Is the 401(k) a good thing?

By Felix Salmon
July 21, 2009

Mike Konczal (he’s come out now) says, plausibly enough, that the most important financial innovation of the past 30 years is the 401(k). Which is not to say, of course, that it’s a good thing.

Mike says the 401(k) is “the creation of a loophole in a tax bill”, which I think is doing it something of a disservice — the move from defined-benefit to defined-contribution pensions is a global one, and Mike’s really just using the 401(k) in particular as a proxy for defined-contribution pensions in general. Those would have taken off regardless, even if that particular tax bill hadn’t existed.

Mike’s right that such plans aren’t an obvious improvement on what went before. In fact, looking at his arguments in favor (“it’s a plus that consumers can directly manage their retirement finances”), one in general isn’t very impressed: there’s no reason to believe that consumers are particularly good at managing their retirement finances, and quite a lot of reason to believe that they can be extremely bad at it. That said, Mike’s right that there’s an air of historical inevitability to the whole thing. You might not like it, but it was bound to happen sooner or later.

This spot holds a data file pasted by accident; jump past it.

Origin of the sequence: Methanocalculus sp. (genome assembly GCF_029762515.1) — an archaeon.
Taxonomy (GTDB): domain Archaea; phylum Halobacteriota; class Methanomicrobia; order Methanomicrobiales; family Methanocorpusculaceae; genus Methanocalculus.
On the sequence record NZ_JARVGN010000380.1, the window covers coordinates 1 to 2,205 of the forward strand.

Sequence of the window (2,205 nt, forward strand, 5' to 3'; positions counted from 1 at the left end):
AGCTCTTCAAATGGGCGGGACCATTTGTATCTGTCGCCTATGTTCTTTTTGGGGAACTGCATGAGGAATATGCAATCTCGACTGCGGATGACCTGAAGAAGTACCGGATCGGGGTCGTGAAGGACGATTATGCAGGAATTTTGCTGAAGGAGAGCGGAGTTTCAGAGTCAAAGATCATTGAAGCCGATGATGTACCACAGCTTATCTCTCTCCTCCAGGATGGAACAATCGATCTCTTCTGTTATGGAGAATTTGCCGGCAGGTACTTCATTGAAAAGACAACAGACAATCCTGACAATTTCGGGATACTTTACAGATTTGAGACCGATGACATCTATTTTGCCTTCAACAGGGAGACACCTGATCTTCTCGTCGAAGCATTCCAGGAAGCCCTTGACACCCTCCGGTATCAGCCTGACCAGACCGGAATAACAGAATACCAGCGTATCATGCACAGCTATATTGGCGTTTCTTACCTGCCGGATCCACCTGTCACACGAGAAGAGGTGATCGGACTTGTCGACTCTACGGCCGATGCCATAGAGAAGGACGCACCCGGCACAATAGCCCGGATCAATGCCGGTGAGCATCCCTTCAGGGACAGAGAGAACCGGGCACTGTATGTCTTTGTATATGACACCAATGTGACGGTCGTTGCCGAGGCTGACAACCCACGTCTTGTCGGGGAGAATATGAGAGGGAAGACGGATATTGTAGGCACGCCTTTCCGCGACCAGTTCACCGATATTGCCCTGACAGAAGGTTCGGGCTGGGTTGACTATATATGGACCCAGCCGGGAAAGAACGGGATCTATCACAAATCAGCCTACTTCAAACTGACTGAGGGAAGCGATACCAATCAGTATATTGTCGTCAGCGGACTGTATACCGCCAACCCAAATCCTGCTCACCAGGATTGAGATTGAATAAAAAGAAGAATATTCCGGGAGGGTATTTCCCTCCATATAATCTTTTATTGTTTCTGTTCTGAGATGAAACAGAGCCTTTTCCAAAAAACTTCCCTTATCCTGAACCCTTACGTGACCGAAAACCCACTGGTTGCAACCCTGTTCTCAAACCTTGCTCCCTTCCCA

There’s also however an air of historical inevitability about individuals schooling and working longer before they have families; I don’t think that the 401(k) was an important cause of that particular trend, although the hypothesis is intriguing.

In any case, Mike’s done nothing to counteract my thesis that financial innovation over the past couple of decades has been, on net, a bad thing. The 401(k) might be very important. But I’m far from convinced that Americans are better off for it.

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